COVID-19 cases delay opening of Saint John Y's Camp Glenburn
15 of 45 staff tested positive, says president and CEO Shilo Boucher
COVID-19 cases among staff have delayed the opening of an overnight summer camp in the Saint John region and prompted some changes to help avoid an outbreak.
Fifteen of Camp Glenburn's 45 staff tested positive as part of routine testing during training last week, said Shilo Boucher, president and CEO of the YMCA of Greater Saint John.
"We decided it was probably in the best interests of everybody if we postpone camp for a week because we didn't want kids coming to camp and getting sick," she said. "And of course, we wanted to look after our staff, which is very important as well."
More than 100 children, aged seven to 15, were scheduled to arrive at the camp July 3 to attend one- or two-week programs, such as explorer and leadership, said Boucher.
Now, the camp, located on the Kingston Peninsula, won't open until July 10, and the postponed campers will have to be rebooked later in the season, provided there are openings available.
"We're hoping we can accommodate most of them," she said.
This is the first time COVID-19 cases have shut down a camp in the Saint John region, according to Boucher.
No guidance from province
Public Health did not provide any COVID operating or outbreak guidelines to camps this year.
But the Y called Public Health when the staff tested positive "just to make sure we had followed all the right steps," said Boucher.
"They told us … we're doing all the right things and they felt pretty confident with our protocols."
Any staff who leave the camp and haven't had COVID will now have to rapid test and be symptom-free before they return, she said.
Families are also being asked to test their children before dropping them off, "just to make sure that it doesn't get into camp and everybody can have a great experience this summer."
In addition, the camp is bringing masking "a little bit back more into the forefront" as an extra layer of protection and to help everyone feel comfortable, said Boucher.
All staff and campers were are already required to be vaccinated against COVID-19.
The camp has also maintained cabin "bubbles," distancing "when possible," and deep cleaning protocols that were in place for the past two summers because COVID is "obviously still alive and well in the community," said Boucher.
"We're expecting that we can have a great summer. … I mean, this isn't the start that we wanted for camp, but I know the team that we have out there is going to do a great job this summer, and we're going to have another summer like we did last year, which I know everybody appreciated," she said.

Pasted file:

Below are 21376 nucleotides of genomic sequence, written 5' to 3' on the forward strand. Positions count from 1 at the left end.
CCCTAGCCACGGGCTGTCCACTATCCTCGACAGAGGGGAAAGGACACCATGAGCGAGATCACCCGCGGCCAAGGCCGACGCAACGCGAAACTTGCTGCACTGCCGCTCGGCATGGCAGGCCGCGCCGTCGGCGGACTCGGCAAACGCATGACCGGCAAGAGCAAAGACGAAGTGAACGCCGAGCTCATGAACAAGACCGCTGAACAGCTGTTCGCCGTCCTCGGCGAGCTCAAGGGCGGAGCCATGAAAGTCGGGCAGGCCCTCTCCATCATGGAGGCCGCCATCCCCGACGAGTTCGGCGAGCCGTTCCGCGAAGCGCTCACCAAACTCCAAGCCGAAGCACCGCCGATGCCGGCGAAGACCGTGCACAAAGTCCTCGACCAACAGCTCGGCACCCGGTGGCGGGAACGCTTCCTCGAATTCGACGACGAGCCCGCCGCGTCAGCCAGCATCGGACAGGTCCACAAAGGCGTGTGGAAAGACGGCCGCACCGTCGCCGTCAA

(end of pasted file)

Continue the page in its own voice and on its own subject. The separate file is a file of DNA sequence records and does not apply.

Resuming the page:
"We're just being a little more cautious, which I think is important."
Tim Carruthers, president of the New Brunswick Camping Association, said he hasn't heard of any other summer camps in the province with COVID cases.
But he noted most camps only opened this week.
"The summer is still young," he said.
Camps have seen huge demand this summer after two challenging years of reduced capacity and increased protective measures, said Carruthers.
Although they have received no guidance from Public Health, they're relying on lessons learned in 2021 and 2020 and "trying to role out safe practices that get the best of the summer camp experience while still making sure that we're aware that we're still working through all this as a province."
That means, for example, being diligent about monitoring campers for any symptoms of COVID, he said.
Some camp directors he has spoken to have rapid tests on hand.
"And like all of us, I think they're keeping an eye on what's happening in the province and making sure that they're gauging the risk of what they're doing as much as they can," he said.
Closures up to operators
Four New Brunswickers died from COVID-19 in the past week, hospitalizations because of the virus have increased, and the number of new positive cases has nearly doubled, figures released Tuesday by the province show.
Of the 1,915 new cases of COVID-19 reported between June 26 and July 2, 769 are in the Saint John region, Zone 2, which hosted the Memorial Cup major-junior hockey championship and 12 days of related events, starting June 16.
More provincial increases are likely, including the possibility of a new wave, Dr. Jennifer Russell, New Brunswick's chief medical officer of health, has said.
Asked about the lack of COVID guidance for summer camps, Russell replied, "Our recommendations really for all social gatherings remain the same."
The guidelines for deciding to close a camp because of a COVID outbreak would be the same as with other infectious diseases, such as norovirus, she said.